Current Events · Education · Mother India · Personal reflections · Words of The Mother and Sri Aurobindo

Meandering Musings



If one were to believe the Delhi-centric “national” media, a 20-year-old college student has become a household name in the last few days. That’s another matter that the media which claims to be “national” is neither interested in much news about the ‘nation’ beyond a few blocks of New Delhi nor does it bother to understand how the rest of India beyond the national capital really views, thinks or understands a certain issue.

So of course, the name of that 20-year-old-college student isn’t really a household name in the majority of India. In fact, the majority of India doesn’t even care for many of the “issues” that a certain section of loud-mouth Indian media keeps shouting about or rather constructing via their chosen narratives. It may also be added that the majority of India actually has a much better and intuitive understanding of many things than the so-called experts and commentators speaking their lungs out in television studios and writing out their dissertations in newspaper columns.

A peculiar ‘intellectual’ elitism meets a certain deep-rooted prejudice in the kind of news, views, analysis, commentary we hear from our privileged and ‘educated’ journalists and intellectuals, who almost always choose to see only one side of the issue. They make this choice because only then they can defend their convoluted logic that isn’t based on facts but only on that peculiar prejudice against that India which they think of as ‘regressive’ or ‘traditional.’

Of course, all this labeling is based on these elitists’ own preferred notion of what it means to be progressive and modern! And whenever questions are asked about such preferred notions, more labels come out such as – ‘nationalist’, ‘saffron,’ or the one made popular in the last couple of years, ‘bhakt.’ (Never mind that these label-throwers don’t even know the first thing about the words bhakti or bhakt).

And as if that wasn’t enough, a certain filmy ‘poet’ has now added another choice phrase to ridicule and mock this India; his contribution to the prejudicial label pool is: “hardly literate.” Obviously, this person thinks of himself as much, much more than ‘hardly literate’; he perhaps thinks of himself as an ‘intellectual’ who knows better, way better, than the babita-viru-you-and-me type of Indians!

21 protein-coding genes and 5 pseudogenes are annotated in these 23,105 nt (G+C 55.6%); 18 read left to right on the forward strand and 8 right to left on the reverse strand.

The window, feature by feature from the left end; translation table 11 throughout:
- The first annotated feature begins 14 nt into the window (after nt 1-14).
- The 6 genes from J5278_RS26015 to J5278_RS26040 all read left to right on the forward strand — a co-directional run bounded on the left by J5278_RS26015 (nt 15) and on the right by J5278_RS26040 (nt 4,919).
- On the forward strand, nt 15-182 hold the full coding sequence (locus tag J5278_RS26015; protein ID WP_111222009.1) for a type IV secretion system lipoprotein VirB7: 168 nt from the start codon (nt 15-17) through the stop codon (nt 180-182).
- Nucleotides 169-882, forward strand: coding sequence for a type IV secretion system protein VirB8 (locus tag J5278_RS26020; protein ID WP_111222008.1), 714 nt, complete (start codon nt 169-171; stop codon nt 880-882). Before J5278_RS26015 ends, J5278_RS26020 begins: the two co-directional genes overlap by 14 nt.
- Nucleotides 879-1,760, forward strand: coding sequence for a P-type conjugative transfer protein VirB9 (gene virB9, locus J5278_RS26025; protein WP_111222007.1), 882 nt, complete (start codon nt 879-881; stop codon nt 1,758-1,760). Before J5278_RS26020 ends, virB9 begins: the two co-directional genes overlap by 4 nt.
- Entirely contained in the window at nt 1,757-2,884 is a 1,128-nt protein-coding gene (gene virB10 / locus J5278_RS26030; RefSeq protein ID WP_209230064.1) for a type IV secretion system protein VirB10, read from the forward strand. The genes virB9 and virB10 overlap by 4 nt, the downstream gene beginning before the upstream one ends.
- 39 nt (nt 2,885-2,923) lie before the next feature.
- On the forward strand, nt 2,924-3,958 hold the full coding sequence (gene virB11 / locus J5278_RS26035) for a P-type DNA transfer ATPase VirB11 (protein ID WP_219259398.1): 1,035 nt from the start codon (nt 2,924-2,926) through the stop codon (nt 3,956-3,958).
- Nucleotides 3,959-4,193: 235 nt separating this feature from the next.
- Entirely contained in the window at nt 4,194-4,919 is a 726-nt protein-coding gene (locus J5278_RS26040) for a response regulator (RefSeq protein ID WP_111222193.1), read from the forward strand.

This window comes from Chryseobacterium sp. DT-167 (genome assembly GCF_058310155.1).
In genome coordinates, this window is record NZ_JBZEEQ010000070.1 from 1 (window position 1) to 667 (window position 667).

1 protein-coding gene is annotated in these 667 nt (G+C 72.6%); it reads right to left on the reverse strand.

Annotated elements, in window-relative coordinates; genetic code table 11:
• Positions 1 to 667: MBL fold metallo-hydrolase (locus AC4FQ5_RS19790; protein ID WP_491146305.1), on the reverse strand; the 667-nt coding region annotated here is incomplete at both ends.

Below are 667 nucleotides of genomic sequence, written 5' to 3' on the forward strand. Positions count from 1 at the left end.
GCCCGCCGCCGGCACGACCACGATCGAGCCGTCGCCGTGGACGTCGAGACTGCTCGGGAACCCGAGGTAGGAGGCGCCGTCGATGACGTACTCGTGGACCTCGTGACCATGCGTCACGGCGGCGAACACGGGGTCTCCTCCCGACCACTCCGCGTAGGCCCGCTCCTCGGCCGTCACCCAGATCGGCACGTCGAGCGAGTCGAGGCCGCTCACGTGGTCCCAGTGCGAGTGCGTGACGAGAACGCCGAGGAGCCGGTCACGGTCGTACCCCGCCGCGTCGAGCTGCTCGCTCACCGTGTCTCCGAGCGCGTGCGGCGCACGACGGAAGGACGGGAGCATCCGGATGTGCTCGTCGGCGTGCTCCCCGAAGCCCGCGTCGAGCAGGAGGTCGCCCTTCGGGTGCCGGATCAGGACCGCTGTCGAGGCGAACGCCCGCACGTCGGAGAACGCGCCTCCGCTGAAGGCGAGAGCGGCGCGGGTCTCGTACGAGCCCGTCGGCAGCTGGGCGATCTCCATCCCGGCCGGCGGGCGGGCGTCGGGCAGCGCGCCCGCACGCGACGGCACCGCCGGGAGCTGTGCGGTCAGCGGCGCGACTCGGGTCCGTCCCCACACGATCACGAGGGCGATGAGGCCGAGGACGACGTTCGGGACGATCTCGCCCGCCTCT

This filmy writer and others like him choose to support that 20-year-old-college student who has been caught lying on pretty much everything she said to become famous. They choose to ignore the fact that she has been propped up by certain political outfits with a sinister agenda to create an environment of instability in the polity. They choose to ignore the fact that the kind of propaganda for which this young woman was picked as a ‘face’ has but one goal – to demoralize the Indian armed forces, to create an atmosphere of falsely constructed rift between the national government and the armed forces.

They also choose to ignore that such situations only help to provide additional impetus to India’s enemies to keep pushing their anti-India agenda – either by openly supporting and sponsoring terrorist attacks or by other covert means such as propping up ‘breaking India’ forces such as creating societal unrest, funding anti-national propaganda, sponsoring nefarious missionary activities etc.

Most importantly, they choose to ignore that being more than ‘hardly literate’ doesn’t necessarily mean being wise or even logical!

Logic is the worst enemy of Truth, as self-righteousness is the worst enemy of virtue; for the one cannot see its own errors nor the other its own imperfections.

~ Sri Aurobindo, Aphorisms

More than a hundred years ago, in 1908, Sri Aurobindo wrote the following in Bande Mataram, a journal he edited during his active revolutionary days:

British education has denationalised the educated community, laid waste the fertile soil of the Indian intellect, suppressed originality and invention, created a gulf between the classes and the masses and done its best to kill that spirituality which is the soul of India. (March 26, 1908)